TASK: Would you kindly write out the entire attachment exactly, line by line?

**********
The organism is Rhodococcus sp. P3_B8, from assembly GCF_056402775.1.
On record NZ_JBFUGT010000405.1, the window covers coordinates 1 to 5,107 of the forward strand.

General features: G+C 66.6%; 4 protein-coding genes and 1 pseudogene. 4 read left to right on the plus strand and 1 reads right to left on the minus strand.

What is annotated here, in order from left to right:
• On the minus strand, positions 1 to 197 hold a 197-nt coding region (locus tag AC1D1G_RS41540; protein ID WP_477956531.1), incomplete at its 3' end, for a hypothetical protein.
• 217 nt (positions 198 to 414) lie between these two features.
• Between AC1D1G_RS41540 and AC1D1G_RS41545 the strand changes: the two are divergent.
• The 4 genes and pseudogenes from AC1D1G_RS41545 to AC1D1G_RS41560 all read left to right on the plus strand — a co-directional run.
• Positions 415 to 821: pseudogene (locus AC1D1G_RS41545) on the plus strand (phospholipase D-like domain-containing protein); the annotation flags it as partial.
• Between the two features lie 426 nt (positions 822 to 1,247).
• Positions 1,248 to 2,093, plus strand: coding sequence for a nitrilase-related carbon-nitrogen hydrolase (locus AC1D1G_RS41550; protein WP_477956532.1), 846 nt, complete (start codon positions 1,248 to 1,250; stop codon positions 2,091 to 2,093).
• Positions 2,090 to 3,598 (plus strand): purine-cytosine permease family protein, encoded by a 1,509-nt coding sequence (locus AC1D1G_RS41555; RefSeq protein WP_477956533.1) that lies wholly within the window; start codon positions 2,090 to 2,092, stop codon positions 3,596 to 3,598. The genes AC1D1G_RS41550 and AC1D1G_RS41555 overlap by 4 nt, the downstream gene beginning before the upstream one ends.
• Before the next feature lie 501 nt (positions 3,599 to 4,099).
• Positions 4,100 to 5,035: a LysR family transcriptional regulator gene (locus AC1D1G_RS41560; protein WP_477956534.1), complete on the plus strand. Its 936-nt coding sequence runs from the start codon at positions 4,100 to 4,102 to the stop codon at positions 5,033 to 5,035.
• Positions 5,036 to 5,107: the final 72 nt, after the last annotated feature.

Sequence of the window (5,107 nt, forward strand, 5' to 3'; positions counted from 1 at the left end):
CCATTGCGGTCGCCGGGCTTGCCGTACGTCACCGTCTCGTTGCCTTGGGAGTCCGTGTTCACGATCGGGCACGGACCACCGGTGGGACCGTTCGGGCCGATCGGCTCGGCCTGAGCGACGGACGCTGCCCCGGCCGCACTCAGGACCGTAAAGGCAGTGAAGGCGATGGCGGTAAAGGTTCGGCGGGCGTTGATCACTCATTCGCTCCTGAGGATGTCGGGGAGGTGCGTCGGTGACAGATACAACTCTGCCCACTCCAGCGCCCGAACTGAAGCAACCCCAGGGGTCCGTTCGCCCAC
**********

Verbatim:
The organism is Rhodococcus sp. P3_B8, from assembly GCF_056402775.1.
On record NZ_JBFUGT010000405.1, the window covers coordinates 1 to 5,107 of the forward strand.

General features: G+C 66.6%; 4 protein-coding genes and 1 pseudogene. 4 read left to right on the plus strand and 1 reads right to left on the minus strand.

What is annotated here, in order from left to right:
• On the minus strand, positions 1 to 197 hold a 197-nt coding region (locus tag AC1D1G_RS41540; protein ID WP_477956531.1), incomplete at its 3' end, for a hypothetical protein.
• 217 nt (positions 198 to 414) lie between these two features.
• Between AC1D1G_RS41540 and AC1D1G_RS41545 the strand changes: the two are divergent.
• The 4 genes and pseudogenes from AC1D1G_RS41545 to AC1D1G_RS41560 all read left to right on the plus strand — a co-directional run.
• Positions 415 to 821: pseudogene (locus AC1D1G_RS41545) on the plus strand (phospholipase D-like domain-containing protein); the annotation flags it as partial.
• Between the two features lie 426 nt (positions 822 to 1,247).
• Positions 1,248 to 2,093, plus strand: coding sequence for a nitrilase-related carbon-nitrogen hydrolase (locus AC1D1G_RS41550; protein WP_477956532.1), 846 nt, complete (start codon positions 1,248 to 1,250; stop codon positions 2,091 to 2,093).
• Positions 2,090 to 3,598 (plus strand): purine-cytosine permease family protein, encoded by a 1,509-nt coding sequence (locus AC1D1G_RS41555; RefSeq protein WP_477956533.1) that lies wholly within the window; start codon positions 2,090 to 2,092, stop codon positions 3,596 to 3,598. The genes AC1D1G_RS41550 and AC1D1G_RS41555 overlap by 4 nt, the downstream gene beginning before the upstream one ends.
• Before the next feature lie 501 nt (positions 3,599 to 4,099).
• Positions 4,100 to 5,035: a LysR family transcriptional regulator gene (locus AC1D1G_RS41560; protein WP_477956534.1), complete on the plus strand. Its 936-nt coding sequence runs from the start codon at positions 4,100 to 4,102 to the stop codon at positions 5,033 to 5,035.
• Positions 5,036 to 5,107: the final 72 nt, after the last annotated feature.

Sequence of the window (5,107 nt, forward strand, 5' to 3'; positions counted from 1 at the left end):
CCATTGCGGTCGCCGGGCTTGCCGTACGTCACCGTCTCGTTGCCTTGGGAGTCCGTGTTCACGATCGGGCACGGACCACCGGTGGGACCGTTCGGGCCGATCGGCTCGGCCTGAGCGACGGACGCTGCCCCGGCCGCACTCAGGACCGTAAAGGCAGTGAAGGCGATGGCGGTAAAGGTTCGGCGGGCGTTGATCACTCATTCGCTCCTGAGGATGTCGGGGAGGTGCGTCGGTGACAGATACAACTCTGCCCACTCCAGCGCCCGAACTGAAGCAACCCCAGGGGTCCGTTCGCCCAC